As the number of Fluent Founders have risen, we are seeing a rush of Scaling Capital coming in early into them. For one they are a more visible presence, and access issues don’t matter here as such. Then again, not only are startups backed by Fluent Founders less ‘risky’ but the cheque sizes are also larger, making it worth their while. Thus when we talk about Scaling Capital or late stage capital coming in earlier and earlier, it is largely restricted to Fluent or second-time founders, not necessarily across the board.

If you look at the largest seed rounds in the Indian startup ecosystem (see chart below; via, then you can see that all of it is aimed at the Fluent Founder set.

For Fluent Founders, access to Scaling Capital providers at this stage has multiple advantages. Instead of tapping seed funds for $1–2m they are getting 5–10x that money from multistage / growth funds. These supersized rounds (which are effectively a Seed + Series A + even Series B combined!) help them accelerate growth faster than the traditional sequential (Seed -> A -> B) fundraising route that Nailing Capital would have enabled. Given their experience, and networks, they also don’t need the kind of handholding that Nailing Capital provides.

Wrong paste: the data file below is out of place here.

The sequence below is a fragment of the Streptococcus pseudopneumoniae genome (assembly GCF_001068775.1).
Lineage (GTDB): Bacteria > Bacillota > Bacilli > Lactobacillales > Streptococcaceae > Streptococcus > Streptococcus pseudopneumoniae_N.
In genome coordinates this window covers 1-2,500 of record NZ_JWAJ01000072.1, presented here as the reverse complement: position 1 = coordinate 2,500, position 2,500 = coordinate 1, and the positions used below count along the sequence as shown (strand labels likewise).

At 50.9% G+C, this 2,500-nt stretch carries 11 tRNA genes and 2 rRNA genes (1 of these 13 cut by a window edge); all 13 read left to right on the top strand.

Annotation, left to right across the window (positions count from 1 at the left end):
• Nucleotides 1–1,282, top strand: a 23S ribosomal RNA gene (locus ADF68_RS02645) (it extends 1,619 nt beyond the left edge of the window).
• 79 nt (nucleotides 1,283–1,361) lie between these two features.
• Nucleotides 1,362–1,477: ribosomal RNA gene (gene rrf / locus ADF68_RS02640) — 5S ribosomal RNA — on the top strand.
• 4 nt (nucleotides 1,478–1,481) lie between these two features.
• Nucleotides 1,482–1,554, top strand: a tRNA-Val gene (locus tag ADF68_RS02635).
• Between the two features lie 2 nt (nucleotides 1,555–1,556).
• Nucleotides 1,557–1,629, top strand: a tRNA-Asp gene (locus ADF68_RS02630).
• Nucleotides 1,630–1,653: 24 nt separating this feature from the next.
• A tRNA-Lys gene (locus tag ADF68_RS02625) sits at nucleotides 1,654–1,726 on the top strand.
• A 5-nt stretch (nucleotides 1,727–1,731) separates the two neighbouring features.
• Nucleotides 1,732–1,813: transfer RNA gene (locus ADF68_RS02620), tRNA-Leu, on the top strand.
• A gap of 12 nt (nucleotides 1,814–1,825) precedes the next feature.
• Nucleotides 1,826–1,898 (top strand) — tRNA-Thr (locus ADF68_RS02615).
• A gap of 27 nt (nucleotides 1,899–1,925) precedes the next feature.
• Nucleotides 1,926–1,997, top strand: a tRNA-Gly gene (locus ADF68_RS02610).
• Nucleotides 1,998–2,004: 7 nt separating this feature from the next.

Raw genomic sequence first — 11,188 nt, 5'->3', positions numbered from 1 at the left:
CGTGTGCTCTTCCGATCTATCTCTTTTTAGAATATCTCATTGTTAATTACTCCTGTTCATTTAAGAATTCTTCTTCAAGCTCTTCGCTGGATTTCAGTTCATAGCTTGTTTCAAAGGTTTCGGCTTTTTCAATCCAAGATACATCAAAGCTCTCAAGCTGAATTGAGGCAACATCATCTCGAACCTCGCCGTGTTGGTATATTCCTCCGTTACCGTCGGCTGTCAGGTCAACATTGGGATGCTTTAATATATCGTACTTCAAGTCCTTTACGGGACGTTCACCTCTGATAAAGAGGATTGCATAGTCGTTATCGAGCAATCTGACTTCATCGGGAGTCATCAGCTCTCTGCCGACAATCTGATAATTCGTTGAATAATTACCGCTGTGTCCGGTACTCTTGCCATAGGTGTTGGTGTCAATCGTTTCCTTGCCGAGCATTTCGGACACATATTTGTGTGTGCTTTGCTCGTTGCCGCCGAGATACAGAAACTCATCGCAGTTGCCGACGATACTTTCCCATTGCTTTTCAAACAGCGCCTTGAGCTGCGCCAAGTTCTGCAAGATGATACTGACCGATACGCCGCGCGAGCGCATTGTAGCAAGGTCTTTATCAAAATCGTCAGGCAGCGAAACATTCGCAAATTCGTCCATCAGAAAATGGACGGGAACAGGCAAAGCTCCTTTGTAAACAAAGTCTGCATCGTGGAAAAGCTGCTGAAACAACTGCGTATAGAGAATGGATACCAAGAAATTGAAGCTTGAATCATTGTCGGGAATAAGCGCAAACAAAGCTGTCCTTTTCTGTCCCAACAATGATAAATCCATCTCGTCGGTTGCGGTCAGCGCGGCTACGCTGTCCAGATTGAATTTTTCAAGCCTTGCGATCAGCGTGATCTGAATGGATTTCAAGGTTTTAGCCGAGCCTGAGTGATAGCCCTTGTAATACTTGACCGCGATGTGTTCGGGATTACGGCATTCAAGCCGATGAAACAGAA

Don’t take Scaling Capital if you need Nailing Capital

Now if you are a Kunal Shah or Revant Bhate, people who have been part of previous successful startup journeys and know all about building large businesses, it is absolutely fine to take any capital IMO. All other things being equal it is better to take from a multistage fund like Sequoia, Accel or Lightspeed, but it is fine even if it is Tiger or a similar velocity capital purveyor, given that you are a seasoned founder and you dont need the kind of handholding that early stage VCs provide. Capital is fungible for you.